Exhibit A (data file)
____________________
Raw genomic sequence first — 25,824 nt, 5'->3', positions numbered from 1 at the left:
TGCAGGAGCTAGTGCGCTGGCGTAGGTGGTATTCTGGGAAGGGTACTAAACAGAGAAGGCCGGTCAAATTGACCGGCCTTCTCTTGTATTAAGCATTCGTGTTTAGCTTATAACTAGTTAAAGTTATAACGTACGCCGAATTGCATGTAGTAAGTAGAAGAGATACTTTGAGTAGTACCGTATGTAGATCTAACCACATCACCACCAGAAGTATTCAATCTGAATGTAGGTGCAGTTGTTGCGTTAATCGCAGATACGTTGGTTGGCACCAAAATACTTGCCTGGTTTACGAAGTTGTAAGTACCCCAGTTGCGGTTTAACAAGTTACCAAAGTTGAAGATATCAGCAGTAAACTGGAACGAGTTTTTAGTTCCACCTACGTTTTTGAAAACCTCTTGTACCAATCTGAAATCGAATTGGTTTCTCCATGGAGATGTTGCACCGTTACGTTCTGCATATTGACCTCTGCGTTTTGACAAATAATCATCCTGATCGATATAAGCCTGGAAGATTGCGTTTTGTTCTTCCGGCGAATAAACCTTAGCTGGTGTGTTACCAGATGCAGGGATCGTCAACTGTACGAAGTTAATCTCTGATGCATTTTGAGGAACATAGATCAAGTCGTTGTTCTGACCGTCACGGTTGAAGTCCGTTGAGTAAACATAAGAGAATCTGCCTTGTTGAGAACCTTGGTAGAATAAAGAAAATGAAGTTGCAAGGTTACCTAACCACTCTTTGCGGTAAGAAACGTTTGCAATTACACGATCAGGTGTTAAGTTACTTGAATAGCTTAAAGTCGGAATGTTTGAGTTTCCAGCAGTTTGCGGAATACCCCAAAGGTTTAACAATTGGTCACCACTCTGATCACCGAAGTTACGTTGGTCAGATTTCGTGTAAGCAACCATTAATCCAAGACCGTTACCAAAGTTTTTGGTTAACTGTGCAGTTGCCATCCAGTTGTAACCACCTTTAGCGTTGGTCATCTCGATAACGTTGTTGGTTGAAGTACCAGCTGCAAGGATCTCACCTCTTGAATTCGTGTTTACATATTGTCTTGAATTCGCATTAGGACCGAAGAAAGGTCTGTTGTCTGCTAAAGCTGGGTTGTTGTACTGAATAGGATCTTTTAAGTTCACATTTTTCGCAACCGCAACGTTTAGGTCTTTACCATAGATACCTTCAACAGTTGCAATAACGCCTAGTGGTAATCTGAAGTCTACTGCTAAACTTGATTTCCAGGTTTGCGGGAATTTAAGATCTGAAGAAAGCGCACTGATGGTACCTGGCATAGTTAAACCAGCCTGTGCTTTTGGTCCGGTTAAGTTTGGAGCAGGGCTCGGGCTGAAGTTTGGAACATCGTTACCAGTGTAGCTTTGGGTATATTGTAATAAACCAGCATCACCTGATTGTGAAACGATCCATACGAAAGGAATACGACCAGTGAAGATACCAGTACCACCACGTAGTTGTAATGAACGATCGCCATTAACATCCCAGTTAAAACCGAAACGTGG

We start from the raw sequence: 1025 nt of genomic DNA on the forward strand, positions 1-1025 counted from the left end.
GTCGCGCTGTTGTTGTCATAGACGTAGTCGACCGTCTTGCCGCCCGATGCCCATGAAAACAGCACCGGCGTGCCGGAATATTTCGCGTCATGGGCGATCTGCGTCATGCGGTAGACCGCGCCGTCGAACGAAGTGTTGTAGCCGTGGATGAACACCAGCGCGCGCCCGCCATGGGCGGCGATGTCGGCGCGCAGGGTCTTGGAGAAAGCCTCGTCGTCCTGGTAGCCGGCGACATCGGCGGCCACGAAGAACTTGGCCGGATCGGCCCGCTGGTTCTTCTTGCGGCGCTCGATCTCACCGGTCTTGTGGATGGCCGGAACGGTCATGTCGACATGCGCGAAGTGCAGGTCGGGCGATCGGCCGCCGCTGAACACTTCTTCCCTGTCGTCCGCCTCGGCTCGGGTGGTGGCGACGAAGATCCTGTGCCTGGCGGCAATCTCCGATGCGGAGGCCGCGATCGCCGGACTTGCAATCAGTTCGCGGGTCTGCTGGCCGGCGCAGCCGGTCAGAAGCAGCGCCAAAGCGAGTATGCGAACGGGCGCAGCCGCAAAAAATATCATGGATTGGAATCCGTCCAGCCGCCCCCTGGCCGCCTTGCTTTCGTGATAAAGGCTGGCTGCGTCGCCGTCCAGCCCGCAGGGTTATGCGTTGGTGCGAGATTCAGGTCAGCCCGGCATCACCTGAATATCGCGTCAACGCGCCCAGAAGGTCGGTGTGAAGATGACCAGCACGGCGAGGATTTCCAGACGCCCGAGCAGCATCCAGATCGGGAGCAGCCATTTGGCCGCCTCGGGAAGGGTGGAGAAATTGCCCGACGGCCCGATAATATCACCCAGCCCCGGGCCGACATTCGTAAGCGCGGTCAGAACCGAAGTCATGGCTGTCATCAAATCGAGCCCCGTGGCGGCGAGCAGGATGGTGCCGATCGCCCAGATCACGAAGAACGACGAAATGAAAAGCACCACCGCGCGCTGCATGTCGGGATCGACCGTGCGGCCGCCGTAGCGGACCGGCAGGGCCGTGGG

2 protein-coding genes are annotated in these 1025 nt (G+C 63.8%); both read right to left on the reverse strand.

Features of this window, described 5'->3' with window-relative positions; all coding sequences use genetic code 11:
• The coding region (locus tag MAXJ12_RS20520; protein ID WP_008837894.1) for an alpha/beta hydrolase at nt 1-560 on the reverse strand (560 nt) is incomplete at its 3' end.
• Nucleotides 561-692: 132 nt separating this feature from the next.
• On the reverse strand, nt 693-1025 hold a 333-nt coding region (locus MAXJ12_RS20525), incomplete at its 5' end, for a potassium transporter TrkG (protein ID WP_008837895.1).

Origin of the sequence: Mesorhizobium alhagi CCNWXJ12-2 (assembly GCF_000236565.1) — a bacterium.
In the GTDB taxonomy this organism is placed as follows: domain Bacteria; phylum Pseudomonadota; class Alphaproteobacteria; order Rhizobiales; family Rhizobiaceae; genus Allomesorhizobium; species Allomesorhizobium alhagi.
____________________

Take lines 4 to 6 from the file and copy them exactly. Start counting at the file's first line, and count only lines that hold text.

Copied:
GTCGCGCTGTTGTTGTCATAGACGTAGTCGACCGTCTTGCCGCCCGATGCCCATGAAAACAGCACCGGCGTGCCGGAATATTTCGCGTCATGGGCGATCTGCGTCATGCGGTAGACCGCGCCGTCGAACGAAGTGTTGTAGCCGTGGATGAACACCAGCGCGCGCCCGCCATGGGCGGCGATGTCGGCGCGCAGGGTCTTGGAGAAAGCCTCGTCGTCCTGGTAGCCGGCGACATCGGCGGCCACGAAGAACTTGGCCGGATCGGCCCGCTGGTTCTTCTTGCGGCGCTCGATCTCACCGGTCTTGTGGATGGCCGGAACGGTCATGTCGACATGCGCGAAGTGCAGGTCGGGCGATCGGCCGCCGCTGAACACTTCTTCCCTGTCGTCCGCCTCGGCTCGGGTGGTGGCGACGAAGATCCTGTGCCTGGCGGCAATCTCCGATGCGGAGGCCGCGATCGCCGGACTTGCAATCAGTTCGCGGGTCTGCTGGCCGGCGCAGCCGGTCAGAAGCAGCGCCAAAGCGAGTATGCGAACGGGCGCAGCCGCAAAAAATATCATGGATTGGAATCCGTCCAGCCGCCCCCTGGCCGCCTTGCTTTCGTGATAAAGGCTGGCTGCGTCGCCGTCCAGCCCGCAGGGTTATGCGTTGGTGCGAGATTCAGGTCAGCCCGGCATCACCTGAATATCGCGTCAACGCGCCCAGAAGGTCGGTGTGAAGATGACCAGCACGGCGAGGATTTCCAGACGCCCGAGCAGCATCCAGATCGGGAGCAGCCATTTGGCCGCCTCGGGAAGGGTGGAGAAATTGCCCGACGGCCCGATAATATCACCCAGCCCCGGGCCGACATTCGTAAGCGCGGTCAGAACCGAAGTCATGGCTGTCATCAAATCGAGCCCCGTGGCGGCGAGCAGGATGGTGCCGATCGCCCAGATCACGAAGAACGACGAAATGAAAAGCACCACCGCGCGCTGCATGTCGGGATCGACCGTGCGGCCGCCGTAGCGGACCGGCAGGGCCGTGGG

2 protein-coding genes are annotated in these 1025 nt (G+C 63.8%); both read right to left on the reverse strand.

Features of this window, described 5'->3' with window-relative positions; all coding sequences use genetic code 11: